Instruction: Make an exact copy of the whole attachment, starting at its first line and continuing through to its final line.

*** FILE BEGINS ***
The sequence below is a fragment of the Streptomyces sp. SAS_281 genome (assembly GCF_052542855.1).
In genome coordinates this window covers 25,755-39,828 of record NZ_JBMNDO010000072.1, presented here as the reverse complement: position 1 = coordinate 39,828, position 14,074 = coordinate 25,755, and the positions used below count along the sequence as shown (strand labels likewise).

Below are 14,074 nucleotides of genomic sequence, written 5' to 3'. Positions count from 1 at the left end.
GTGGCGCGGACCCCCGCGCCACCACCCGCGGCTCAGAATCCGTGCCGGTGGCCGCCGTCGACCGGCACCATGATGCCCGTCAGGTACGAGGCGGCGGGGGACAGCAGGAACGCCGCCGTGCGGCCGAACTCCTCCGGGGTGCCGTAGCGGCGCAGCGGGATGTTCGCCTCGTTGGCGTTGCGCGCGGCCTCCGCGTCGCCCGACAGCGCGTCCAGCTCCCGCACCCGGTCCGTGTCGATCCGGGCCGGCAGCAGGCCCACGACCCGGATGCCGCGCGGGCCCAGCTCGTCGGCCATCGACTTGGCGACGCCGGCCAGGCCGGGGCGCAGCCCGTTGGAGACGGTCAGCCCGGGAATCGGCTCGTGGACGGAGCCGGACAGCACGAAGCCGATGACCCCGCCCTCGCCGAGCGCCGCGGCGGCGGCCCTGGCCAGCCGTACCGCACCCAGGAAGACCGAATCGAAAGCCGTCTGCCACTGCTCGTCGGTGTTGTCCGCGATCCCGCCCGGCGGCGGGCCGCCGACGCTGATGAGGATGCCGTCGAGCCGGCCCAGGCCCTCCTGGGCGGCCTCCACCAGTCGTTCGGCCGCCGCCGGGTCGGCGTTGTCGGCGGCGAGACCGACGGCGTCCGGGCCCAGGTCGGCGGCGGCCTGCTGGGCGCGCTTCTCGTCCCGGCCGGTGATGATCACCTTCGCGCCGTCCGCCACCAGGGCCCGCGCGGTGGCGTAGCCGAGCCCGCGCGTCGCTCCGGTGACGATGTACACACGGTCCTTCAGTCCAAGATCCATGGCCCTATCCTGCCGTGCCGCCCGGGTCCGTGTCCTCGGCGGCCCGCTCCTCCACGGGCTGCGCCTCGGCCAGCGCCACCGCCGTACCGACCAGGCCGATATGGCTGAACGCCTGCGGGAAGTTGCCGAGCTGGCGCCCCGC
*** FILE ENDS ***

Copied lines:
The sequence below is a fragment of the Streptomyces sp. SAS_281 genome (assembly GCF_052542855.1).
In genome coordinates this window covers 25,755-39,828 of record NZ_JBMNDO010000072.1, presented here as the reverse complement: position 1 = coordinate 39,828, position 14,074 = coordinate 25,755, and the positions used below count along the sequence as shown (strand labels likewise).

Below are 14,074 nucleotides of genomic sequence, written 5' to 3'. Positions count from 1 at the left end.
GTGGCGCGGACCCCCGCGCCACCACCCGCGGCTCAGAATCCGTGCCGGTGGCCGCCGTCGACCGGCACCATGATGCCCGTCAGGTACGAGGCGGCGGGGGACAGCAGGAACGCCGCCGTGCGGCCGAACTCCTCCGGGGTGCCGTAGCGGCGCAGCGGGATGTTCGCCTCGTTGGCGTTGCGCGCGGCCTCCGCGTCGCCCGACAGCGCGTCCAGCTCCCGCACCCGGTCCGTGTCGATCCGGGCCGGCAGCAGGCCCACGACCCGGATGCCGCGCGGGCCCAGCTCGTCGGCCATCGACTTGGCGACGCCGGCCAGGCCGGGGCGCAGCCCGTTGGAGACGGTCAGCCCGGGAATCGGCTCGTGGACGGAGCCGGACAGCACGAAGCCGATGACCCCGCCCTCGCCGAGCGCCGCGGCGGCGGCCCTGGCCAGCCGTACCGCACCCAGGAAGACCGAATCGAAAGCCGTCTGCCACTGCTCGTCGGTGTTGTCCGCGATCCCGCCCGGCGGCGGGCCGCCGACGCTGATGAGGATGCCGTCGAGCCGGCCCAGGCCCTCCTGGGCGGCCTCCACCAGTCGTTCGGCCGCCGCCGGGTCGGCGTTGTCGGCGGCGAGACCGACGGCGTCCGGGCCCAGGTCGGCGGCGGCCTGCTGGGCGCGCTTCTCGTCCCGGCCGGTGATGATCACCTTCGCGCCGTCCGCCACCAGGGCCCGCGCGGTGGCGTAGCCGAGCCCGCGCGTCGCTCCGGTGACGATGTACACACGGTCCTTCAGTCCAAGATCCATGGCCCTATCCTGCCGTGCCGCCCGGGTCCGTGTCCTCGGCGGCCCGCTCCTCCACGGGCTGCGCCTCGGCCAGCGCCACCGCCGTACCGACCAGGCCGATATGGCTGAACGCCTGCGGGAAGTTGCCGAGCTGGCGCCCCGC